How Downton Abbey has added £41,000 to the cost of homes

18th September 2015


The popularity of programmes like Downton Abbey have had a ‘halo effect’ for prices of homes situated around stately properties.


Research by Halifax shows the Downton ‘halo effect’ can add as much as £41,000 to the cost of living near a stately home.


Buying a house close to one of Britain’s stately homes costs on average £41,000 more, with the average house price in an areas with a stately home at £319,203 compared to an average of £277,990 in the counties without stately homes.


A total of 76% of postal areas with stately homes have higher house prices than neighbouring locations.


Homes close to Kenwood House in Hampstead Heath, North London, command the highest premium of £770,023 (120% in cash terms, followed by Ham House in Richmond-upon-Thames at £513,918 or 116%. Ightham Mote in Sevenoals has a premium of 82% or £231,230.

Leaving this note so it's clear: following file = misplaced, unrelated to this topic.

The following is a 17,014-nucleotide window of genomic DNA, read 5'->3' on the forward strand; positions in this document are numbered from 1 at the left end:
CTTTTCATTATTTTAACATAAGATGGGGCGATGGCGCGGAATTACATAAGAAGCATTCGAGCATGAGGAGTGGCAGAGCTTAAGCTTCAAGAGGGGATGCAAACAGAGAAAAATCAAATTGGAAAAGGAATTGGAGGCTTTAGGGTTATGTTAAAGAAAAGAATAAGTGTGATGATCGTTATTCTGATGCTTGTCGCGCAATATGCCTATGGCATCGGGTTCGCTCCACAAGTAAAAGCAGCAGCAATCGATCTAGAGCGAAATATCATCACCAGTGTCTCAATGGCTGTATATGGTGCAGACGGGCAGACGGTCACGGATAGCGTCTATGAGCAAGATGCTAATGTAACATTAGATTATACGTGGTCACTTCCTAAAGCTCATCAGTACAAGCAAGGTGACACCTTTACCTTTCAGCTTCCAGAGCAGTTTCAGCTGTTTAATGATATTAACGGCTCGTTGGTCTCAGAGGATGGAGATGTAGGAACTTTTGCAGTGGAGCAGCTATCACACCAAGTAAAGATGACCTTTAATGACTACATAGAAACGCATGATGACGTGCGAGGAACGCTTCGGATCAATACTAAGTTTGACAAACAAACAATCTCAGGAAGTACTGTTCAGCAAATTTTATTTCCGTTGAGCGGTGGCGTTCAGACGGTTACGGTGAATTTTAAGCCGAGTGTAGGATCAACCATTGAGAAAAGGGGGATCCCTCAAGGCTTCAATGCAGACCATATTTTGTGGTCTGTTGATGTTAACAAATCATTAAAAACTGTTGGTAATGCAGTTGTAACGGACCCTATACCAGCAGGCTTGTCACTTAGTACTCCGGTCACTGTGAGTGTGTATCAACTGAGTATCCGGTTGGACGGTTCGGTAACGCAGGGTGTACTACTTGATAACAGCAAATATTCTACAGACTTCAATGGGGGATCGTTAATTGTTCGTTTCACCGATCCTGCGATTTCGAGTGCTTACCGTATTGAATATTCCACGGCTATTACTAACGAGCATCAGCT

Outside of southern England, the areas with stately homes commanding the highest premiums are Tabley House, Tatton Park and Peover Hall and Gardens in Cheshire, with an average house price premium of 83%, or £181,517.


Owners of properties in areas close to Britain’s many stately homes have seen the value of the home rise by an average of £89,506 over the past 10 years, from £229,697 in 2005 to £319,203 – equivalent to £746 a month.


Martin Ellis, housing economist at Halifax, said: ‘Stately homes are not only attractive places to visit but, as our research shows, desirable places to live near to. Since 2005 the average house price growth in areas close to stately homes has been more than double the national figure. It can cost homebuyers, on average, £41,000 extra to live nearby to a stately home compared to neighbouring areas.’

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